Make sure you are bundled up, too! Trying to rush your dog into going potty quickly because you are freezing can backfire; back in the house, when you step in a puddle in your socks, or find a pile under the dining room table, you can go ahead and smack yourself over the head with a rolled-up newspaper. “Naughty owner!” Dress as warmly as possible and let your dog take her time outside.

Make sure you give your dog some extra-yummy rewards when he or she goes potty outdoors in extraordinary temperatures. Anything you can do to help your dog associate going outdoors with good things, rather than an aversive experience, will help keep him or her “regular,” and help prevent “accidents” in the house.

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How too build a bond with your puppy

Establishing a healthy bond from the start will ensure a meaningful friendship that lasts a lifetime.
Forging a healthy bond with a new puppy is a fun and enriching journey. Here are are some simple ways to weave strong threads of friendship with your new friend.

look into my eyes you will give cookies

1. Start slow
Start by giving the puppy the opportunity to come over and investigate you. Allow her to smell you and get comfortable with your presence; this helps her understand you are not a threat and are respectful of her space.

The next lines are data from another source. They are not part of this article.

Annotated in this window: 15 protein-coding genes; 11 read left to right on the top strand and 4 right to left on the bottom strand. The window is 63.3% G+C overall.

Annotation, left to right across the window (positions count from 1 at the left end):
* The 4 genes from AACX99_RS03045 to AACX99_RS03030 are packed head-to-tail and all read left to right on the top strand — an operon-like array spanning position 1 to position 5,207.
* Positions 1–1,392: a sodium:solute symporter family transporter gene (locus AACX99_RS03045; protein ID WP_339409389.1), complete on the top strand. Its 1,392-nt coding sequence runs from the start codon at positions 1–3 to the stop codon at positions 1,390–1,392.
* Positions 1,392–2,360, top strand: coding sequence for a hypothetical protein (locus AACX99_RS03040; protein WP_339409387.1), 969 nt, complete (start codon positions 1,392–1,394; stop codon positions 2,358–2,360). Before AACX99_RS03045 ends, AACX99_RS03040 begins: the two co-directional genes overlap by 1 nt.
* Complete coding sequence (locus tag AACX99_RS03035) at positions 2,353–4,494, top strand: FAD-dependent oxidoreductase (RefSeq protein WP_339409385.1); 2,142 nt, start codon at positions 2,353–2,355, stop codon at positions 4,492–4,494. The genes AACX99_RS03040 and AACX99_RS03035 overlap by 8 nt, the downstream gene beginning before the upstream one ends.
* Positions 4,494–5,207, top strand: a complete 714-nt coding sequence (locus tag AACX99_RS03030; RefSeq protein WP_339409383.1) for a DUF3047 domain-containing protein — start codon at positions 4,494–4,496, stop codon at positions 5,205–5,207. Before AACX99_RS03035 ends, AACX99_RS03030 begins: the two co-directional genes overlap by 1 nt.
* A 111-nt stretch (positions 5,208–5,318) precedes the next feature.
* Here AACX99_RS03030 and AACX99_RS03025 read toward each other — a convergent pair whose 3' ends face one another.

She’ll appreciate not being overwhelmed by hugs and cuddles, and having the chance to check you out before you touch her.

2. Interact gently
Once your new friend has sniffed you and exhibited signs of being relaxed around you, begin the interaction. Start by calling her to you in a calm, happy voice, and tell her what a good dog she is as soon as she shows interest in you.

When she comes to you, offer her a treat or pet her on the chest. Once you have met and become comfortable with each other, pull out a toy and engage her in some play. This will establish that you are a respectful friend she can trust and have fun with.

3. Bring her home!
Bringing your puppy home is when the fun really begins, since most of the bonding will occur once she is a member of your family.

The most important steps to building a strong connection will involve the seemingly small, insignificant things you do for your pup every single day. By feeding her, walking her, taking her outside to potty, training her and playing with her, you’ll teach her that you are the source of all the good things in her life.

4. Create a structured feeding time
When it’s feeding time, engage your puppy before she gets to eat. Have her sit and wait while you prepare her meal, then ask her to lie down and wait as you set the food in front of her. Give her a release command to signify she may eat, and do not bother her until she is finished.